After a week Leo asks Leonard and family to leave. The film is on a tight budget, he explains, can’t afford to feed the extra mouths. Leonard drives the Indian car back to Rosebud without incident. Henry and I share a cottage – the shaman and the wordslinger. You don’t need to go to the Himalayas, to Pune, to Kyoto, to find a spiritual teacher. Here he is in South Dakota. The traditions of wisdom and spirituality on which Henry floats are as rich and goofy as those of any yogi anywhere on the esoteric planet. His instruction comes from power and confidence as he holds himself within himself; for instance, he has a guitar. He knows no chords, no tunings, no picking techniques. He slaps, strums, shakes, spins the instrument, treating it as some ritual object he has found in a gulley on the prairie. It makes magical sounds. All night he sings his songs for us, and jokes with us, while in his own trailer, with his golden lab, Sun, Keith Carradine works up his song, “I’m Easy,” that later becomes a minor hit. Late one evening, Gary Busey, ecstatic with listening to Crow-Dog way into the night, exclaims, “Thank you, Henry, for helping all of us.” Crow-Dog laughs, that deep visceral laugh I first heard in the car. “Who says you can help the people?” I learn from Henry Crow-Dog an aspect of love nearly disappeared from our society, called veneration.


Leo Garen gets the two shots that he needs, and I get a touch, a vision of Buddha consciousness, from being present with Henry; but things soon start to get weird. He insists once that I drive him to Rosebud for a very important meeting. There I get a sense of conflict within the rez between full-blood and half-breed residents. When we are pumping gas, a couple of young half-breed braves approach Henry, and get practically into his face and say, sarcastically, “Henry Crow-Dog, full-blooded Ogallala Sioux Indian. Ha!” Henry’s important meeting is at a makeshift brothel, where young girls sell their stuff to older men. Henry likes to carry naked girls around on his shoulders. The girls must experience altitude. I don’t know what Henry experiences.

Henry invites me to drive him to the house of a woman near Eagle Butte far out on the prairie. She is the keeper of the sacred White Buffalo Calf Pipe. White Buffalo Woman gave this pipe to the Lakota people long before anyone can remember. With this sacramental pipe she taught the Lakota people how to live. This offer was a bit like someone tapping you on the shoulder in Jerusalem, and saying, “Pssst, buddy, you wanna see the true cross?” I am tempted. I am flattered that he offers. I am also wary of Henry’s coyote trickster shenanigans. I am busy on the set. I don’t accept. All my life I regret that I didn’t accept.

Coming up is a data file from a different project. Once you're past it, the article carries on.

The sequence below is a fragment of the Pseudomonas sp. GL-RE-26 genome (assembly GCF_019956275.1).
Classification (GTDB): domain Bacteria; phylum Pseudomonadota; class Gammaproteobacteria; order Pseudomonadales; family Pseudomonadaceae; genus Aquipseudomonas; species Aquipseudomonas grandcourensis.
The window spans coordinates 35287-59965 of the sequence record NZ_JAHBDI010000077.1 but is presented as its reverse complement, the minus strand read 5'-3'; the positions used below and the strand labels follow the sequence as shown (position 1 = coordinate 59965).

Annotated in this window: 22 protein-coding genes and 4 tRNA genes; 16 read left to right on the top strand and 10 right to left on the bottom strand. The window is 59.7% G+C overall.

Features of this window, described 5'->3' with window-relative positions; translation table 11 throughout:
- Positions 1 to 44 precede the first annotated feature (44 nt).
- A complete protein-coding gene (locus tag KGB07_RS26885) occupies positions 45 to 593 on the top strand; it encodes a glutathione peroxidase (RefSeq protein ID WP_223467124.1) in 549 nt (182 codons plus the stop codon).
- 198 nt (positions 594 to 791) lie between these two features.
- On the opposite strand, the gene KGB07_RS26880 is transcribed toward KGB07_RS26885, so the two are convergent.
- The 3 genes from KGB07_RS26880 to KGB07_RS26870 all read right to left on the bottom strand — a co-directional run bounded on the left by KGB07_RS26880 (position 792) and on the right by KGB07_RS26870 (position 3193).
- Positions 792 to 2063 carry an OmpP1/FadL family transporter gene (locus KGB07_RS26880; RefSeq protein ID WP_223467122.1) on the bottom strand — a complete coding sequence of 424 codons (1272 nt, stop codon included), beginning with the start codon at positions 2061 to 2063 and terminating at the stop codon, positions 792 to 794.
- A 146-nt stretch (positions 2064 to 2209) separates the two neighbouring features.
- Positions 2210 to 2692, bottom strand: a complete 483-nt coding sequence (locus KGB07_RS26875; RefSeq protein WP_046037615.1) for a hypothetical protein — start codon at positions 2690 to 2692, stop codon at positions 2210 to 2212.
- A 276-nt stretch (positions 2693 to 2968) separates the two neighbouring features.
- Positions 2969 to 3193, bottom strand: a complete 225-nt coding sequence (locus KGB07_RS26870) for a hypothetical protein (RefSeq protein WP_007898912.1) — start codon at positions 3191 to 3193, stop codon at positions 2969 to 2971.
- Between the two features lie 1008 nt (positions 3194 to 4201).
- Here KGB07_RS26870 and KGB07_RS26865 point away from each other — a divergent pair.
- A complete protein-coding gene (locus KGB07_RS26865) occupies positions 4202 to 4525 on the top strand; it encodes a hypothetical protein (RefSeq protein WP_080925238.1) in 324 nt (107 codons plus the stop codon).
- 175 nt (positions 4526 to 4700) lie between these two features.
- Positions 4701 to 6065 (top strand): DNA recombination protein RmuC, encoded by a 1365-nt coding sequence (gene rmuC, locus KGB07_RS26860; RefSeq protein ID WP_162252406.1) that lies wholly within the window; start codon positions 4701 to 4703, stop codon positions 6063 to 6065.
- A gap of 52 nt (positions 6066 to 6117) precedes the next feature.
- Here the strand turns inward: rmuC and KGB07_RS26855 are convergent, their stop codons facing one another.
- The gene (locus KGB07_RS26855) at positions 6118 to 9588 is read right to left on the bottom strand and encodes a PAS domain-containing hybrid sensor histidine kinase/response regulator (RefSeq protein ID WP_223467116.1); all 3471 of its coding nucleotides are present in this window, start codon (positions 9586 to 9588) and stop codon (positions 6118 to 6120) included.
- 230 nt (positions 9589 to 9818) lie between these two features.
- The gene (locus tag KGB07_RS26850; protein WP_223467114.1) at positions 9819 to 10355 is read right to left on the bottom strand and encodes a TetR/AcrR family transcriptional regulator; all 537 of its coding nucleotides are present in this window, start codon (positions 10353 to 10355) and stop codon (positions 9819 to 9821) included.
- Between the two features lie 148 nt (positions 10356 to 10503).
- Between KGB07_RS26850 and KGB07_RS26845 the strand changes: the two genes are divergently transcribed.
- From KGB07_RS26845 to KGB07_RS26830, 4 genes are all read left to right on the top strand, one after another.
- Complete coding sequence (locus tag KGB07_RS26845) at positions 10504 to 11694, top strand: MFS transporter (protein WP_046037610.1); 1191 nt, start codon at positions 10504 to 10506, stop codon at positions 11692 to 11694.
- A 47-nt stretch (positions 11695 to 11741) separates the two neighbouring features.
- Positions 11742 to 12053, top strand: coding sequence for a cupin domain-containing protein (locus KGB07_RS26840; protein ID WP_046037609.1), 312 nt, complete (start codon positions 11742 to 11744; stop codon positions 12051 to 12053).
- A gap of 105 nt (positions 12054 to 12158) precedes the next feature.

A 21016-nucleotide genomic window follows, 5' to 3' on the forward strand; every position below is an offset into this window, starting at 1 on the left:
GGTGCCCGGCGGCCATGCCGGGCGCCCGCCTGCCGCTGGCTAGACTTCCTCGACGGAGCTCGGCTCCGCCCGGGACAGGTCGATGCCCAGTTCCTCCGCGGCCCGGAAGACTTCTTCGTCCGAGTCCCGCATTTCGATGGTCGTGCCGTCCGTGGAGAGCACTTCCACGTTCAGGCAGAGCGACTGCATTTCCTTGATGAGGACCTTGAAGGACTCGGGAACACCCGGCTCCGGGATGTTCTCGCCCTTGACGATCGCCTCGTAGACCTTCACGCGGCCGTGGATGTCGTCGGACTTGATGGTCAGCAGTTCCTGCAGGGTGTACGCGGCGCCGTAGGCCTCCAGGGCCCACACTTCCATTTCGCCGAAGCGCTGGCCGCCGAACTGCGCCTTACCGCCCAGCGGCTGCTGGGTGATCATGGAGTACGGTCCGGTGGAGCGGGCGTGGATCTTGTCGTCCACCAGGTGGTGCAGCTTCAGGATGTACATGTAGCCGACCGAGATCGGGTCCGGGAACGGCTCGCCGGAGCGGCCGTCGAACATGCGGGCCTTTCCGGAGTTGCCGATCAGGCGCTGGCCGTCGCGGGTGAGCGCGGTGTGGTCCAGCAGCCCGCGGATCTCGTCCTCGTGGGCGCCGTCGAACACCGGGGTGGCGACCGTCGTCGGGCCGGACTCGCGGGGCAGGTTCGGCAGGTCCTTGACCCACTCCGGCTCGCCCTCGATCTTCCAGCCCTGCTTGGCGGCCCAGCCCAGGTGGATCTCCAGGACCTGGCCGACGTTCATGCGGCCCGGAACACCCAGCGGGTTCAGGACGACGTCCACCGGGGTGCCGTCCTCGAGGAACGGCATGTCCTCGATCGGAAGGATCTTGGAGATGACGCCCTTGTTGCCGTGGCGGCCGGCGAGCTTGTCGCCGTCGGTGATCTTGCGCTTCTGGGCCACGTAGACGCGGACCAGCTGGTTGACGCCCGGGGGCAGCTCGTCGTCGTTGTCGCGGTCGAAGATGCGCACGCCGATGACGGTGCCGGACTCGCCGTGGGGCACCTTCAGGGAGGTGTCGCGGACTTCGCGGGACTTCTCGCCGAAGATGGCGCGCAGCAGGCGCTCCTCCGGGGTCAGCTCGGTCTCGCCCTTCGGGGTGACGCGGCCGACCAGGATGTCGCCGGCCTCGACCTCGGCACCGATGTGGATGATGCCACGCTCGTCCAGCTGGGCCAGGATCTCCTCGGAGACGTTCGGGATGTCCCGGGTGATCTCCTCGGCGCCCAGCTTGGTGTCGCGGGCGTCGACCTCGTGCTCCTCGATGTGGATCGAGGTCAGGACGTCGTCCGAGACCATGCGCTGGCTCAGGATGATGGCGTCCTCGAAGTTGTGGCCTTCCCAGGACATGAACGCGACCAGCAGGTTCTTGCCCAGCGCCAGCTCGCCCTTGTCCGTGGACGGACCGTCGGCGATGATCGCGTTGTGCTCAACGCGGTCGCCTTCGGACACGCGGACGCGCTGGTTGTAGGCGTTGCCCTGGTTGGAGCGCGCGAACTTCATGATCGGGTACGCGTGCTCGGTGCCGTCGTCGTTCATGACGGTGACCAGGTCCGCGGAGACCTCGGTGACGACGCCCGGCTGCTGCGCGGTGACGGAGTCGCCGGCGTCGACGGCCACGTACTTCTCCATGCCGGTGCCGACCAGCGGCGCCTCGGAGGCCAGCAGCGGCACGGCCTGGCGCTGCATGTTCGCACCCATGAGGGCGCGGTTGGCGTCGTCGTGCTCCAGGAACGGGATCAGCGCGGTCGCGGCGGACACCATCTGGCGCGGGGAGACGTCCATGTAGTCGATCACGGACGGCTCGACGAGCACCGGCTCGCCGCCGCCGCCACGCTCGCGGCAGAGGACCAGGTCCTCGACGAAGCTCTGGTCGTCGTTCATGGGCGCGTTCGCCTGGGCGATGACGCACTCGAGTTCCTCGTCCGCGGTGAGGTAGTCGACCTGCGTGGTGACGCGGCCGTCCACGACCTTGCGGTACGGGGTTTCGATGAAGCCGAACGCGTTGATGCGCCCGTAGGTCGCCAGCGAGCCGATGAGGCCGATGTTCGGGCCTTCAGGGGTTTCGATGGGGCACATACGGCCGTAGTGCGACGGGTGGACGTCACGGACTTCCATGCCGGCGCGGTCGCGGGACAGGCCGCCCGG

Back at the set, one of the carpenters who admires Henry greatly, is returning to L.A., and gives Henry a gift of a gallon of wine. Big mistake. Henry drinks it all in one afternoon, sitting in a cameraman’s trailer. He plays his guitar, sings his songs. When he leaves, towards evening, he forgets there are steps from the ground to the landing by the door. He forgets to turn left down the steps, walks straight, and plunges eight feet. To save his guitar he holds it up and lands on his face. Luckily he is very drunk and loose, and breaks no bones. When he comes to he shuns all help and stumbles off into the prairie to find the herbs he needs to heal himself. It doesn’t work. His face swells up and infection sets in. I rush him down to Rosebud, to the hospital. Delphine, his daughter, is furious. She thinks I beat him up. Once I convince her I didn’t she still wont accept the actual story, believes some braves from Cheyenne River mugged him. She is furious with me also for taking him to the Rosebud hospital, where everyone would know, and the Crow-Dogs would lose face. I should have taken him straight to the hospital in Valentine, Nebraska, and then told her about it. It is November. Cold winds blow across our locations on the Cheyenne River reservation. It’s going to snow soon. We are about to wrap. Henry Crow-Dog never returns to the set. I learn in the spring that his daughter is murdered, her body found on the prairie. The murderer is a white man from Valentine. Everyone knows who he is. He is never brought to trial. I still cherish a beaded medallion I bought from Delphine.